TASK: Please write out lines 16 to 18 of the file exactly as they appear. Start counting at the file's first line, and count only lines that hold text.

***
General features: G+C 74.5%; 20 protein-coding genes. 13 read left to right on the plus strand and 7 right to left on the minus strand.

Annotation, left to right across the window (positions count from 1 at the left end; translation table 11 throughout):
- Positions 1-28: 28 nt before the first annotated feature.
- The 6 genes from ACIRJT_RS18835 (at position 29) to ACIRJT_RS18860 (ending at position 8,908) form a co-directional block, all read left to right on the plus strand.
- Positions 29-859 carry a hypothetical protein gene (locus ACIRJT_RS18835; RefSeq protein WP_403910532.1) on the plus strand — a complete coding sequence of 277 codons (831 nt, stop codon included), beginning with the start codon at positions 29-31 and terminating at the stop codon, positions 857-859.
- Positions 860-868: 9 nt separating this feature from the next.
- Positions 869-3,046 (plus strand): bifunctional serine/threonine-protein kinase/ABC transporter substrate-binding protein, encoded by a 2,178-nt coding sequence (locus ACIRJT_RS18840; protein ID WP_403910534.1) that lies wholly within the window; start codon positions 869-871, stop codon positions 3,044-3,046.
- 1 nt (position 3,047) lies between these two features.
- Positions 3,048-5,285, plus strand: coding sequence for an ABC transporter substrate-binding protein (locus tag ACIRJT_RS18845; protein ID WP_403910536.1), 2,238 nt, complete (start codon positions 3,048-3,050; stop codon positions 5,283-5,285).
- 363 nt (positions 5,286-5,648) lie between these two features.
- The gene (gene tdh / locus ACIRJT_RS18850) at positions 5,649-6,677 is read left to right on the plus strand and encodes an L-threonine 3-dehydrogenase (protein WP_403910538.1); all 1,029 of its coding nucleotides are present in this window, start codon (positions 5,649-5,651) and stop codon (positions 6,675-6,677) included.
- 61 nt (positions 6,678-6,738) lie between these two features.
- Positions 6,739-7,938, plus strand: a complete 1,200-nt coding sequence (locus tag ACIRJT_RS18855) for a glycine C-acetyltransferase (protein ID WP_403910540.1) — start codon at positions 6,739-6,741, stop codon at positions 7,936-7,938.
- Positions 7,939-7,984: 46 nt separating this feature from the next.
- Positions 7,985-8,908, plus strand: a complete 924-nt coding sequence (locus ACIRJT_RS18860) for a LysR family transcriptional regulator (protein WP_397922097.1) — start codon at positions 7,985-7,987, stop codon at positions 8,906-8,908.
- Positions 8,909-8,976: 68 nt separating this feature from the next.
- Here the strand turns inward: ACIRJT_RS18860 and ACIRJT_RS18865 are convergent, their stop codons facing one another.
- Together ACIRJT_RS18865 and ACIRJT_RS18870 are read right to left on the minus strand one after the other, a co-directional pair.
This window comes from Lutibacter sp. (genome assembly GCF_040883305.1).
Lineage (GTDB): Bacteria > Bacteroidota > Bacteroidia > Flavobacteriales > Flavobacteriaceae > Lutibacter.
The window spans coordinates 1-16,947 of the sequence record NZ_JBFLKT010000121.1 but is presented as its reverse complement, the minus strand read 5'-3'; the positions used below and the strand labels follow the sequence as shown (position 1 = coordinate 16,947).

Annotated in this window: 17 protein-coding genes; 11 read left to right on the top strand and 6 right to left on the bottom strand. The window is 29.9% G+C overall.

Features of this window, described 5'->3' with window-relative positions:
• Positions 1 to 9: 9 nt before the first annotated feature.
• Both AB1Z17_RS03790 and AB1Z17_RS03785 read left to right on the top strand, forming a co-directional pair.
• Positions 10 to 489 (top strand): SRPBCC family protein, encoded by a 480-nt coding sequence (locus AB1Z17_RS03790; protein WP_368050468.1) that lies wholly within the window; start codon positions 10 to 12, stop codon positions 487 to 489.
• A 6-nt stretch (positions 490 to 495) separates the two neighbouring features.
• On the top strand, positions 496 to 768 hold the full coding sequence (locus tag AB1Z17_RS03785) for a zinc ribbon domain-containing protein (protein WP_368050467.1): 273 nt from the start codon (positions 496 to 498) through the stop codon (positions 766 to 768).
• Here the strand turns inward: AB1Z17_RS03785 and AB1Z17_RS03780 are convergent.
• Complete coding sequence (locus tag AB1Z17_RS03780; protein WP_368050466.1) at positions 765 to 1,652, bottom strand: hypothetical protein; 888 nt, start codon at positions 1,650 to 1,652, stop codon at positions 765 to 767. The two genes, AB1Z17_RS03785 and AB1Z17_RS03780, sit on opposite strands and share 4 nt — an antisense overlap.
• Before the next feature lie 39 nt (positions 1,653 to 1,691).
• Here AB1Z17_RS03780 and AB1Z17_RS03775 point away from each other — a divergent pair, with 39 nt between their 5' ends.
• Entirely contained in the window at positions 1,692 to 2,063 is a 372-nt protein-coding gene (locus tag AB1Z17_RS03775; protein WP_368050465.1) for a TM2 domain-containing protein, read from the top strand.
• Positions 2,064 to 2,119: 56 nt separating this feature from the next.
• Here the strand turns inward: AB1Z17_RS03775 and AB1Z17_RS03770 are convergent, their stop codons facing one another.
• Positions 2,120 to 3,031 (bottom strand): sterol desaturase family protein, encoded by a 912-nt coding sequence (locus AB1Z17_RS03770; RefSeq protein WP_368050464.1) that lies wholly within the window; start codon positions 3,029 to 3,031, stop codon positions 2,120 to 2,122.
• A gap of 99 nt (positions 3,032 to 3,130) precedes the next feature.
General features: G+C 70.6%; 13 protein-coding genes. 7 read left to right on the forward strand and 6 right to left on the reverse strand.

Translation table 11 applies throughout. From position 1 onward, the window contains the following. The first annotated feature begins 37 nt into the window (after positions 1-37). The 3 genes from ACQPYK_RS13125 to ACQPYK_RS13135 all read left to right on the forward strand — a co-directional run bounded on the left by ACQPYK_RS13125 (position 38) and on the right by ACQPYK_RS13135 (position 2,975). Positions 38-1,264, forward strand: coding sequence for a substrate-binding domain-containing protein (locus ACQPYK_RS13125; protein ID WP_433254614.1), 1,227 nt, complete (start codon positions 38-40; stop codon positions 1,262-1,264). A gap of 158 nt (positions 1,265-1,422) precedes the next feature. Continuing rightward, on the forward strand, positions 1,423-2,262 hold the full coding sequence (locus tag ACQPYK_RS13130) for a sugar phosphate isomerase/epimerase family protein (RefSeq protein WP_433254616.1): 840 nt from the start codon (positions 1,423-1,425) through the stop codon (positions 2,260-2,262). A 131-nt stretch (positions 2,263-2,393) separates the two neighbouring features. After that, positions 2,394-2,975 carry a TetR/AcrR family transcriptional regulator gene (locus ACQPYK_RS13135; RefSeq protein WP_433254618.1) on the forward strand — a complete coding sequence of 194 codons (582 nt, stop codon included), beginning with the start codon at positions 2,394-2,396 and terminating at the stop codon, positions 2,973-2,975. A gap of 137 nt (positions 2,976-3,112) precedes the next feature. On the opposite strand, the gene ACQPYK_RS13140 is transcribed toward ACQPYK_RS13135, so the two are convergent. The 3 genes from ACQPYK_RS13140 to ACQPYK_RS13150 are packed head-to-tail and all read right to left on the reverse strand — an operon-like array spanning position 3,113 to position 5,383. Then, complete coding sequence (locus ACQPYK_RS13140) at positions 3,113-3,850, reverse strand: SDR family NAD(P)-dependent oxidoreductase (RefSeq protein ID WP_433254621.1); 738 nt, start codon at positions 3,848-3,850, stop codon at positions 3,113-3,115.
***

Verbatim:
- Positions 8,909-8,976: 68 nt separating this feature from the next.
- Here the strand turns inward: ACIRJT_RS18860 and ACIRJT_RS18865 are convergent, their stop codons facing one another.
- Together ACIRJT_RS18865 and ACIRJT_RS18870 are read right to left on the minus strand one after the other, a co-directional pair.